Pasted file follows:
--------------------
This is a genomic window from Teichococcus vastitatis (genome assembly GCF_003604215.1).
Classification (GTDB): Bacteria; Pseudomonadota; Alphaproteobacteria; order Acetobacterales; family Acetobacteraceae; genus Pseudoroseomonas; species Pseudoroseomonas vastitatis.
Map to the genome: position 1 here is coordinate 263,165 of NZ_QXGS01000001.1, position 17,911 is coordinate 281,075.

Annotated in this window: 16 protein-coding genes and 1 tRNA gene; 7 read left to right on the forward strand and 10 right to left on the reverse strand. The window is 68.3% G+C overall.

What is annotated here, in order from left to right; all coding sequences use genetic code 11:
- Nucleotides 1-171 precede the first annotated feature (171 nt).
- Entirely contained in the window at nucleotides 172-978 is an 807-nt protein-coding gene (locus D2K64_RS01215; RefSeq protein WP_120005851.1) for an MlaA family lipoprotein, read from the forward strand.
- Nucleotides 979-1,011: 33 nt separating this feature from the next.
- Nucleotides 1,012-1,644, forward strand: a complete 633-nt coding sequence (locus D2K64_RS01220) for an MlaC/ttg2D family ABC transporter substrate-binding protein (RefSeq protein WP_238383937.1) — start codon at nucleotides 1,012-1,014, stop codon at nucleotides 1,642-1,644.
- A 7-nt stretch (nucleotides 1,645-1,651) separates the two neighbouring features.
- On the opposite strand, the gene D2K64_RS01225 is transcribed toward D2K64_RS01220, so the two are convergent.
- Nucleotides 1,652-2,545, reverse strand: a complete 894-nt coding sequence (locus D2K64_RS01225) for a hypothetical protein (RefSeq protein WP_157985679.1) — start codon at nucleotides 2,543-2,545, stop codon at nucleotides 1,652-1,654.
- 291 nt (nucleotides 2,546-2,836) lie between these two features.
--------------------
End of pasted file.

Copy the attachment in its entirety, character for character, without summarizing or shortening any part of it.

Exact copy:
This is a genomic window from Teichococcus vastitatis (genome assembly GCF_003604215.1).
Classification (GTDB): Bacteria; Pseudomonadota; Alphaproteobacteria; order Acetobacterales; family Acetobacteraceae; genus Pseudoroseomonas; species Pseudoroseomonas vastitatis.
Map to the genome: position 1 here is coordinate 263,165 of NZ_QXGS01000001.1, position 17,911 is coordinate 281,075.

Annotated in this window: 16 protein-coding genes and 1 tRNA gene; 7 read left to right on the forward strand and 10 right to left on the reverse strand. The window is 68.3% G+C overall.

What is annotated here, in order from left to right; all coding sequences use genetic code 11:
- Nucleotides 1-171 precede the first annotated feature (171 nt).
- Entirely contained in the window at nucleotides 172-978 is an 807-nt protein-coding gene (locus D2K64_RS01215; RefSeq protein WP_120005851.1) for an MlaA family lipoprotein, read from the forward strand.
- Nucleotides 979-1,011: 33 nt separating this feature from the next.
- Nucleotides 1,012-1,644, forward strand: a complete 633-nt coding sequence (locus D2K64_RS01220) for an MlaC/ttg2D family ABC transporter substrate-binding protein (RefSeq protein WP_238383937.1) — start codon at nucleotides 1,012-1,014, stop codon at nucleotides 1,642-1,644.
- A 7-nt stretch (nucleotides 1,645-1,651) separates the two neighbouring features.
- On the opposite strand, the gene D2K64_RS01225 is transcribed toward D2K64_RS01220, so the two are convergent.
- Nucleotides 1,652-2,545, reverse strand: a complete 894-nt coding sequence (locus D2K64_RS01225) for a hypothetical protein (RefSeq protein WP_157985679.1) — start codon at nucleotides 2,543-2,545, stop codon at nucleotides 1,652-1,654.
- 291 nt (nucleotides 2,546-2,836) lie between these two features.